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View Full Version : How to gain approval for public area shooting



kaydawgy
03-04-2011, 02:40 AM
I just wanted to know what is the best way to approach manager/supervisors about shooting indiefilms on their property (walmart, convenient store etc.) So far Ive been shot down getting all sorts of excuses like, "we cant have yer equipment here cuz you might hurt other customers, and its distracting!" So for those who have been in my shoes, what is the best tactic??

mörkö
03-04-2011, 04:05 AM
If possible, shoot at night when there is no customers. You might need to pay for the owner's representative to be there and make sure you are not doing anything stupid on their premises.

I've found most people wouldn't have a problem giving you permission if they were absolutely sure there is zero change they could get into some kind of trouble. Main worries are usually higher management, and accidents - the company could get trouble letting untrained people around their possibly dangerous... things. The excuses often start popping around when it's time to make some written contracts; name on paper = responsibility. So if you are doing guerrilla-style and willing to take risks, you might want to keep the process very informal, paperless and be very casual about asking.

On a more professional setting, it helps to demonstrate you have all the contracts, insurances and everything taken care of. What REALLY helps is to have even only a verbal/telephone permission from some high management, like the head of marketing or CEO. Specially in case of chain stores, they are often really busy, loose and uninterested of your endeavours ("yeah yeah whatever i guess it's okay bye *click*"). So with this "permission", you can go to the actual store and do some namedropping like "Hi I was in talks with Patty McImportantson, and I was directed to ask you about blah blah.." Best of luck, and just as a disclaimer, I'm not from the US so things might be different there....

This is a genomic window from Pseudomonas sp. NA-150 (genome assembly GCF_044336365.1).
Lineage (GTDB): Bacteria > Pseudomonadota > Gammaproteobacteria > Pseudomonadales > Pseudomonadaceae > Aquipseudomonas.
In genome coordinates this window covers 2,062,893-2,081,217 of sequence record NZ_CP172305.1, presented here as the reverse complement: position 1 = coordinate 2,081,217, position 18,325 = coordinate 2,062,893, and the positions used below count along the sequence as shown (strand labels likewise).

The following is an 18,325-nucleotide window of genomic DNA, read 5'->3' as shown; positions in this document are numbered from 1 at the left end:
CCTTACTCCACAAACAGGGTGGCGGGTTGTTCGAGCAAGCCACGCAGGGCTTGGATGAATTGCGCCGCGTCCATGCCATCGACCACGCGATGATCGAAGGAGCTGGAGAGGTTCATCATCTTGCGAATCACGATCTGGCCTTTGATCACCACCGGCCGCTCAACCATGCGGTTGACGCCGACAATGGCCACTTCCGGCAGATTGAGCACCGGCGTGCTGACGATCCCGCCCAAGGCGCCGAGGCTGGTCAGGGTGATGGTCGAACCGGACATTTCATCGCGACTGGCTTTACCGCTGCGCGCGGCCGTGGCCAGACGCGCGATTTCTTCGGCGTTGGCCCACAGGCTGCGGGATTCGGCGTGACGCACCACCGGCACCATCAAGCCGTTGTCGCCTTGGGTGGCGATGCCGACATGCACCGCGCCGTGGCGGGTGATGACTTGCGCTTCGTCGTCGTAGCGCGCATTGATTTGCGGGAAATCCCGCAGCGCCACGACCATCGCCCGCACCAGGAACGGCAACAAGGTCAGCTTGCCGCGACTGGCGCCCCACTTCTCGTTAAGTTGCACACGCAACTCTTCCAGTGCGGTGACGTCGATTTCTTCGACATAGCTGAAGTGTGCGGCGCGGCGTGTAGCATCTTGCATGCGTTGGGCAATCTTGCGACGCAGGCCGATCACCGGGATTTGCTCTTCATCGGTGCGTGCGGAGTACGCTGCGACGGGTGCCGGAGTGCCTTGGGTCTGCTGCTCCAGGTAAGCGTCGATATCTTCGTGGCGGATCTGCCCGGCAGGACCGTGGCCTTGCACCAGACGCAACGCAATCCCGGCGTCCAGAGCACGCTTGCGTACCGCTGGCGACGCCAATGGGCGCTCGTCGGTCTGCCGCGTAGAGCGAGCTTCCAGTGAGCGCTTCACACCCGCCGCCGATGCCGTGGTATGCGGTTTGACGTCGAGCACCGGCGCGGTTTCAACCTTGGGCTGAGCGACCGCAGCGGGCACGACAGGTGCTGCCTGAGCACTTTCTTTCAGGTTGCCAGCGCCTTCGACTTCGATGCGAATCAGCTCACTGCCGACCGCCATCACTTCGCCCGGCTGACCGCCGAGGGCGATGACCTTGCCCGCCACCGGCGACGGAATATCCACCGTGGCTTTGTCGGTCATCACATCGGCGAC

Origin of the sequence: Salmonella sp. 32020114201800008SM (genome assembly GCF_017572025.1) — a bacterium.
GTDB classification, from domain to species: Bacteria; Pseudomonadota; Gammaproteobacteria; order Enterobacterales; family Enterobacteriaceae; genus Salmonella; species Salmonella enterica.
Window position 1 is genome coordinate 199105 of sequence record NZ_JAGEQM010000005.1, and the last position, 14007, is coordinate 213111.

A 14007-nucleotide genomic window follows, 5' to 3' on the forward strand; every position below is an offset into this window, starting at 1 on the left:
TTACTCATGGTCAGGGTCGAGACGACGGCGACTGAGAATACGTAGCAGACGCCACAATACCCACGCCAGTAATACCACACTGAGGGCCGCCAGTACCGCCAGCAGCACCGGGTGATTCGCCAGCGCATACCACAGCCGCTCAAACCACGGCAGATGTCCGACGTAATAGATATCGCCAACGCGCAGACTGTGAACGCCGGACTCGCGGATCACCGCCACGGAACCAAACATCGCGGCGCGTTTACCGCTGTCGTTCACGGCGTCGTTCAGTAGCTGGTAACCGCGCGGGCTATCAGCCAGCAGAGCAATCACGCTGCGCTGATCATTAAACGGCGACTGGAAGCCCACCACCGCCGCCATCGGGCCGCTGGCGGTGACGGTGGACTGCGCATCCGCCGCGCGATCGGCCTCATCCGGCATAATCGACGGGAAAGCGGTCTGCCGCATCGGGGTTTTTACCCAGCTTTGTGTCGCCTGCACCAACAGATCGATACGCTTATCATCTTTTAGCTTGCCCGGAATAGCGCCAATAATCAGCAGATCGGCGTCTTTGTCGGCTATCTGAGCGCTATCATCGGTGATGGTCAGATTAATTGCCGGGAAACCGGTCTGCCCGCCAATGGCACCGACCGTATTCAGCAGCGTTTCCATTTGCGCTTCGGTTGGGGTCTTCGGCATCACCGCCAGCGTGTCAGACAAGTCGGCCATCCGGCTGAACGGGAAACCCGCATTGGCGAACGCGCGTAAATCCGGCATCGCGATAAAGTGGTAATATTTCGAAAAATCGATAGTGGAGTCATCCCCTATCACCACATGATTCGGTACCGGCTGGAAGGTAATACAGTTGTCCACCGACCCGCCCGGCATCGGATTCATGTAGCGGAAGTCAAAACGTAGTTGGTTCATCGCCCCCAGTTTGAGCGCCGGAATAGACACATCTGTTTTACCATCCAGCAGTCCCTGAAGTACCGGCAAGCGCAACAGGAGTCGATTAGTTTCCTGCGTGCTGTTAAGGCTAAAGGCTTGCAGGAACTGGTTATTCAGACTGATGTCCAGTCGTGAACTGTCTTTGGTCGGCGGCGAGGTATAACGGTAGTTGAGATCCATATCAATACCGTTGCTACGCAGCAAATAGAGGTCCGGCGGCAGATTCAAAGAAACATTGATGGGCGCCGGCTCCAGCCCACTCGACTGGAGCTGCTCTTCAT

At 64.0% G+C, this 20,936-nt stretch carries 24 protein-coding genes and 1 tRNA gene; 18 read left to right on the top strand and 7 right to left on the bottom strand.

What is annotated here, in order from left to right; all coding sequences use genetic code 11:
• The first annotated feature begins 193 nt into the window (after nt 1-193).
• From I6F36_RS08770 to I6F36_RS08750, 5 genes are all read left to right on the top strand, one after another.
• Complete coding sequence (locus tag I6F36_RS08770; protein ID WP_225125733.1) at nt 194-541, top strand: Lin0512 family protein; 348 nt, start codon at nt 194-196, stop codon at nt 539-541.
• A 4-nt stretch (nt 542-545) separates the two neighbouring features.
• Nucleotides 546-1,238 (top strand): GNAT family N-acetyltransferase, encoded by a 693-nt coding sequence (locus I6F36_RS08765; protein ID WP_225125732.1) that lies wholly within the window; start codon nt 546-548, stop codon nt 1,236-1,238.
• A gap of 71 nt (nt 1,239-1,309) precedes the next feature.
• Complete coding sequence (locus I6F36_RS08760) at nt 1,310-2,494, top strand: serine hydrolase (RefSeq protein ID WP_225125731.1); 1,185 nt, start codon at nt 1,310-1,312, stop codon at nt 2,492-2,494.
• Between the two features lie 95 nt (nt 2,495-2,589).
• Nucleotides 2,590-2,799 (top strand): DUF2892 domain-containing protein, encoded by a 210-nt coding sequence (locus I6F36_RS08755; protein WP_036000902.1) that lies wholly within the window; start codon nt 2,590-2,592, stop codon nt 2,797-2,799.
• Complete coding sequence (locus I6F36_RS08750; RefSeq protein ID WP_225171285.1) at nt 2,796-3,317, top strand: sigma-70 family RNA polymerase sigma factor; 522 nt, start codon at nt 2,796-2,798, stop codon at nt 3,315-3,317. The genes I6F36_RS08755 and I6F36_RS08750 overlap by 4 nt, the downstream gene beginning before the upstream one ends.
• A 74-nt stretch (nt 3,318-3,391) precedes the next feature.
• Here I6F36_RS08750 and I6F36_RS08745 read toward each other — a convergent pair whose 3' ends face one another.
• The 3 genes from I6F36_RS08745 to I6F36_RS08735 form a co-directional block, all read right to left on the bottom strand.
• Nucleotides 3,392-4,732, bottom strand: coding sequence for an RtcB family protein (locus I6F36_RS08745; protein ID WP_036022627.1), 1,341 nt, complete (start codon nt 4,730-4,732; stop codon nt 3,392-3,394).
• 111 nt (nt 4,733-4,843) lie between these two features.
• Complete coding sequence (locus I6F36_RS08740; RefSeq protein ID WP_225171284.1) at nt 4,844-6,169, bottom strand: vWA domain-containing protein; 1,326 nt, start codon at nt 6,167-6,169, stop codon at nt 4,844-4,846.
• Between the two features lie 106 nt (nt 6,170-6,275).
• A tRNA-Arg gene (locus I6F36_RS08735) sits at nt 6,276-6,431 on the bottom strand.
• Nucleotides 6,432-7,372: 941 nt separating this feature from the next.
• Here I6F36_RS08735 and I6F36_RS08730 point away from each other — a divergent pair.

JimboWHO
05-14-2011, 07:51 AM
If all that fails remember that it's easier to ask forgiveness than permission!

JJM

clang
05-14-2011, 05:35 PM
A big corporation like Walmart will have a zillion rules and regulations that the local manager has to follow, and you can bet that will include film crew use of their premises. You're more likely to have luck at a smaller owner-operator business where they can make their own decisions.

Try to fit in with their business, e.g. if they're not open on Sunday mornings then suggest shooting then. (Although if you need to get inside their premises, that can raise security issues.)

Think about insurance (what happens if your crew knock over something valuable) and inconvenience to the business (will they lose income due to you hogging the place). How are you going to compensate them for this risk and inconvenience? A big fat fee? :) Don't assume that a 'thank you' and a credit will be enough.

And sort out copyright/licensing issues - e.g. they may not allow/want the business's name to be visible, which will affect your shots. (I've had that a couple of times, the business insisted that their location be unidentifiable in whatever we shot - some intense shot planning was needed.) And similarly you may need to hide/avoid commercial logos and trade marks etc

AstroBranden
05-16-2011, 12:42 PM
Small, local businesses are the way to go if you can make them work with your script. If it requires a time investment on their part and you are on a limited budget, I have had luck offering video services to them in exchange for their help.

leejt1986
06-06-2011, 01:09 PM
I've shot in two different bars/pubs because I have friends that have worked in them. Though I had to do over night shoots after they closed which was not fun at all.

Best place is to find friends who own or work in the locations you need